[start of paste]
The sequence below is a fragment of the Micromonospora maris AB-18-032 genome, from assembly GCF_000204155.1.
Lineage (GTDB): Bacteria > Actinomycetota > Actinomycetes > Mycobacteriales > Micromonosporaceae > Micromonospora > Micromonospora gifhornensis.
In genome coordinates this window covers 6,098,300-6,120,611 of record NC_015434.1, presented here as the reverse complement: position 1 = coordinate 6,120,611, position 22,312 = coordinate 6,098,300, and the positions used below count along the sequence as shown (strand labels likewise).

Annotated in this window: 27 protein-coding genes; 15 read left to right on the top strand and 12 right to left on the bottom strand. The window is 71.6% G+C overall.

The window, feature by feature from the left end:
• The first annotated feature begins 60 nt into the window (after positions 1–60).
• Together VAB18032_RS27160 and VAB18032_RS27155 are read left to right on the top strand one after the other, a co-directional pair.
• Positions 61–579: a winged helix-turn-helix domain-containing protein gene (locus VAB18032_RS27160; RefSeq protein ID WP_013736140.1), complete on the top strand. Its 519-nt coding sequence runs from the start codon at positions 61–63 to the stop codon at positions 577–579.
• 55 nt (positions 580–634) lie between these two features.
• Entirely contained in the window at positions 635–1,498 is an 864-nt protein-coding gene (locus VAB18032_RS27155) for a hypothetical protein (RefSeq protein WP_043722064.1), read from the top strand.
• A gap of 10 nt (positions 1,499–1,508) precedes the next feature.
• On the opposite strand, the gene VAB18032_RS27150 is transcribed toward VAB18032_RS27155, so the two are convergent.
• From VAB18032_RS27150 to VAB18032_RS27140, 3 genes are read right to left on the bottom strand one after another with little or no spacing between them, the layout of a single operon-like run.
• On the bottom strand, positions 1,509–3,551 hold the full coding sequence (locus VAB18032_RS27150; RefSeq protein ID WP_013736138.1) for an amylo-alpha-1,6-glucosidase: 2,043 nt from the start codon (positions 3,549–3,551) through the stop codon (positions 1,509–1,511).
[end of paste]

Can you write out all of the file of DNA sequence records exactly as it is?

The sequence below is a fragment of the Micromonospora maris AB-18-032 genome, from assembly GCF_000204155.1.
Lineage (GTDB): Bacteria > Actinomycetota > Actinomycetes > Mycobacteriales > Micromonosporaceae > Micromonospora > Micromonospora gifhornensis.
In genome coordinates this window covers 6,098,300-6,120,611 of record NC_015434.1, presented here as the reverse complement: position 1 = coordinate 6,120,611, position 22,312 = coordinate 6,098,300, and the positions used below count along the sequence as shown (strand labels likewise).

Annotated in this window: 27 protein-coding genes; 15 read left to right on the top strand and 12 right to left on the bottom strand. The window is 71.6% G+C overall.

The window, feature by feature from the left end:
• The first annotated feature begins 60 nt into the window (after positions 1–60).
• Together VAB18032_RS27160 and VAB18032_RS27155 are read left to right on the top strand one after the other, a co-directional pair.
• Positions 61–579: a winged helix-turn-helix domain-containing protein gene (locus VAB18032_RS27160; RefSeq protein ID WP_013736140.1), complete on the top strand. Its 519-nt coding sequence runs from the start codon at positions 61–63 to the stop codon at positions 577–579.
• 55 nt (positions 580–634) lie between these two features.
• Entirely contained in the window at positions 635–1,498 is an 864-nt protein-coding gene (locus VAB18032_RS27155) for a hypothetical protein (RefSeq protein WP_043722064.1), read from the top strand.
• A gap of 10 nt (positions 1,499–1,508) precedes the next feature.
• On the opposite strand, the gene VAB18032_RS27150 is transcribed toward VAB18032_RS27155, so the two are convergent.
• From VAB18032_RS27150 to VAB18032_RS27140, 3 genes are read right to left on the bottom strand one after another with little or no spacing between them, the layout of a single operon-like run.
• On the bottom strand, positions 1,509–3,551 hold the full coding sequence (locus VAB18032_RS27150; RefSeq protein ID WP_013736138.1) for an amylo-alpha-1,6-glucosidase: 2,043 nt from the start codon (positions 3,549–3,551) through the stop codon (positions 1,509–1,511).